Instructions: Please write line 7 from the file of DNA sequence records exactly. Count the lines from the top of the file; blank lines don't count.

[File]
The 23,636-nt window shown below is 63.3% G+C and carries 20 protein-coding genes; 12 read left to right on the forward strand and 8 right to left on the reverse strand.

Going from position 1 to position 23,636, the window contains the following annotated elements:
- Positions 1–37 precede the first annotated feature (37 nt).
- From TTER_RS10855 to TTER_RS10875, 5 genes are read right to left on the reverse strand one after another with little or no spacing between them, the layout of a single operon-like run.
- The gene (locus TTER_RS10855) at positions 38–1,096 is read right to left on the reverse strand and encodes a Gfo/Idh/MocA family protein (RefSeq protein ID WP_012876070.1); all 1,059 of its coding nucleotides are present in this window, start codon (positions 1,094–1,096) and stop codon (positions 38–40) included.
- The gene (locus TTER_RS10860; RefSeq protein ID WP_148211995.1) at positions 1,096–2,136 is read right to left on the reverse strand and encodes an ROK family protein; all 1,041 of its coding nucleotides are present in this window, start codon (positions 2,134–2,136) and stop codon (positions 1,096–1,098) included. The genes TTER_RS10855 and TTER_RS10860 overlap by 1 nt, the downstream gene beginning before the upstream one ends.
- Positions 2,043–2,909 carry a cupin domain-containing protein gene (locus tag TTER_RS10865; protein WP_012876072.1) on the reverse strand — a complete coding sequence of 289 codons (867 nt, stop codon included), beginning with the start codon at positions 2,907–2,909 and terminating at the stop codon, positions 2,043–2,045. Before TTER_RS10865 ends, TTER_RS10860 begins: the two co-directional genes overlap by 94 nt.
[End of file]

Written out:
- Positions 2,043–2,909 carry a cupin domain-containing protein gene (locus tag TTER_RS10865; protein WP_012876072.1) on the reverse strand — a complete coding sequence of 289 codons (867 nt, stop codon included), beginning with the start codon at positions 2,907–2,909 and terminating at the stop codon, positions 2,043–2,045. Before TTER_RS10865 ends, TTER_RS10860 begins: the two co-directional genes overlap by 94 nt.